The 2016/17 season has been far from what Leicester City experienced a year ago, and yet the Foxes still have the opportunity to outdo themselves.
A Premier League title is nice, but what if a bigger trophy was on the table? Perhaps a UEFA Champions League crown?
That became a distinct possibility on Tuesday when Leicester reached the UCL quarterfinals after completing a 3-2 comeback against Sevilla over their two-legged Round of 16 encounter.
It’s true that the Foxes will have to deal with the likes of Barcelona, Real Madrid, Bayern Munich and others if Craig Shakespeare’s squad is able to complete the unthinkable — again — but the club’s manager is a prime example of exactly why Leicester could do it.
When Claudio Ranieri was sacked several weeks back and Leicester appeared dead-in-the-water, up stepped Shakespeare. The former assistant was just a 53-year-old expected to right the ship after the club appeared on pace to complete the greatest collapse in PL history after winning the league the season prior.
Instead, Shakespeare and co. are unbeaten in three matches since the Birmingham-native took charge of the club, including wins over Liverpool and more recently Sevilla.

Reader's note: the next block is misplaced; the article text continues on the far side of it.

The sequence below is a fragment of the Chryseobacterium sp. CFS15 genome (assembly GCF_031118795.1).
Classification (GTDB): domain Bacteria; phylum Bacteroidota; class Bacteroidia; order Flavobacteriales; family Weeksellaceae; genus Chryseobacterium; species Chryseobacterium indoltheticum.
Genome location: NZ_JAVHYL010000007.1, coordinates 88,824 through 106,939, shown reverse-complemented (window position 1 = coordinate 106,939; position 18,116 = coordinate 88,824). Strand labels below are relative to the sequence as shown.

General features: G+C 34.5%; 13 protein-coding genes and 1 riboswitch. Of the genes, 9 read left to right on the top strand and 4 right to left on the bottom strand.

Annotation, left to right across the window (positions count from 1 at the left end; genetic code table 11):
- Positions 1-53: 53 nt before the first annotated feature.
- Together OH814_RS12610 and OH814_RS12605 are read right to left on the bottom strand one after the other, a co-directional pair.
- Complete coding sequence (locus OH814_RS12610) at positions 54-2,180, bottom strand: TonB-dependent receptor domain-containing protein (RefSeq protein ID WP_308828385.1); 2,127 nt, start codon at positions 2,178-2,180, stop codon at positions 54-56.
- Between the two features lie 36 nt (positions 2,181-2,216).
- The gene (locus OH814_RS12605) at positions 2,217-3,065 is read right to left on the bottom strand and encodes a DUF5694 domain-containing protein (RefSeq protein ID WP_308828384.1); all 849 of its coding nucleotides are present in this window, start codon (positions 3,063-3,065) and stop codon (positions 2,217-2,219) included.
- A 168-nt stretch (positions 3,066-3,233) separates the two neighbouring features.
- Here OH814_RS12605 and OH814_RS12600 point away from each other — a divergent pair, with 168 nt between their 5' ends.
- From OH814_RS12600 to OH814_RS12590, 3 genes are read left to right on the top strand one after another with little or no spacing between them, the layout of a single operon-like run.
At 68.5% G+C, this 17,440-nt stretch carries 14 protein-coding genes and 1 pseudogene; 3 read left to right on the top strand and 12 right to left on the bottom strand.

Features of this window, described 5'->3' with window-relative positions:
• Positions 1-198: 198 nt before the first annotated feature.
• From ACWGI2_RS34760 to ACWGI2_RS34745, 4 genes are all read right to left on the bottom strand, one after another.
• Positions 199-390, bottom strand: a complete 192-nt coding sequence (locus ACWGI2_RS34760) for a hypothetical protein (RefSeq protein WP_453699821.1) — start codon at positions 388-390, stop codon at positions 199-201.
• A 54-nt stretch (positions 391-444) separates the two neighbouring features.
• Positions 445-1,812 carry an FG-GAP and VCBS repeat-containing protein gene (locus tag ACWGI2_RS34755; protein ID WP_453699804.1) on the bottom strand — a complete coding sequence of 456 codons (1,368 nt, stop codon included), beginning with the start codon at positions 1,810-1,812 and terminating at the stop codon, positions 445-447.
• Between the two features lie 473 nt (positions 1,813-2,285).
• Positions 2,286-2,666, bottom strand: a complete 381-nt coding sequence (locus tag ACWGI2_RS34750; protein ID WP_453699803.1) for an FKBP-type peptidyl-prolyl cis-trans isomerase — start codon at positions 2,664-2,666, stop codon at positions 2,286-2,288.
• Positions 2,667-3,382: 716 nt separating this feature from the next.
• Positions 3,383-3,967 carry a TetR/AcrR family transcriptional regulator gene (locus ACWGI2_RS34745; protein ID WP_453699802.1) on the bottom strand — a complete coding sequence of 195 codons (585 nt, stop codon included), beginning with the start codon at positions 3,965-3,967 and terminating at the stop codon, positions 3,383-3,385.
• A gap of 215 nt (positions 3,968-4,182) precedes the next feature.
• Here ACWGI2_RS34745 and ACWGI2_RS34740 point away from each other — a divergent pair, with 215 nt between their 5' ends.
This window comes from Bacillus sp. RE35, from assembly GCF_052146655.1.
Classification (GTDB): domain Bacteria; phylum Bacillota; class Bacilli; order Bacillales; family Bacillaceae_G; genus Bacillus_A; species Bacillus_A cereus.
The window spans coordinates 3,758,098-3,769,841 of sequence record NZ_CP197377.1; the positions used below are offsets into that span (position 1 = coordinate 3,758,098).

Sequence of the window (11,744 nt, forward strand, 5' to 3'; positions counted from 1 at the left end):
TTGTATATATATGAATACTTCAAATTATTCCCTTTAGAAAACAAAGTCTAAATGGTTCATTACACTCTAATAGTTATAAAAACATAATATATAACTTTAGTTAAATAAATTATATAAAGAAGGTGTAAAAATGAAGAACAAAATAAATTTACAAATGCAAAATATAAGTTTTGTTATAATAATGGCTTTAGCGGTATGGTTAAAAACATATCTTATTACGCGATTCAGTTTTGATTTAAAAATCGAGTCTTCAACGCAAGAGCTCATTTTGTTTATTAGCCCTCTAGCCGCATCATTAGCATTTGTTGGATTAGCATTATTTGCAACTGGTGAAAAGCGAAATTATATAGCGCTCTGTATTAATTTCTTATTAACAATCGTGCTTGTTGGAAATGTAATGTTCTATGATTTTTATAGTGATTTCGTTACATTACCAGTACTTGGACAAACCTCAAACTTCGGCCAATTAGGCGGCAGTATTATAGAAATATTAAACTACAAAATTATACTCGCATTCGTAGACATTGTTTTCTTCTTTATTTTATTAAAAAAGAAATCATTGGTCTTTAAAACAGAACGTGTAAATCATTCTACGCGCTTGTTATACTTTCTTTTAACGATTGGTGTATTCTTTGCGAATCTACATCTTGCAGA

It’s a strong possibility that a managerial change was exactly what the Leicester players needed, but it does raise a question.
Why the sudden change in form?
Sinking towards the bottom of the PL is unacceptable for any reigning champion, and although Leicester doesn’t boast the status of a Manchester United or Chelsea, the club did bring back essentially the same squad from a year ago with the exception of N'Golo Kante.
It’s only a small sample size of the Shakespeare era but there has been a noticeable difference in his three matches in charge.
Jamie Vardy has been more effective in the attack, which is something that couldn’t be said for much of the first half of the season.
Meanwhile, the club’s other key attacking threat, Riyad Mahrez, has been effective throughout the season, particularly in the Champions League. The Algerian has netted four of his eight goals in the UCL, which is tied for eighth in the competition.
While the Foxes attack has enamored onlookers for the past year-and-a-half, one player that has really gone under the radar is goalkeeper Kasper Schmeichel. The former Manchester United shot-stopper’s son has been the definition of stable in the Leicester net, and that was once again apparent on Tuesday.
Schmeichel made a seemingly crucial error by taking down Vitolo in the Leicester penalty area while the Foxes were up a goal and a man, but the 30-year-old immediately made good on his mistake by stopping the subsequent spot kick.
It’s that fighting spirit though that makes the Foxes as exciting as they’ve been, and regardless of which team Leicester draws in the final eight it’s conceivable that this side has at least one more moment of magic left in them in 2016/17.Follow @MattReedFutbol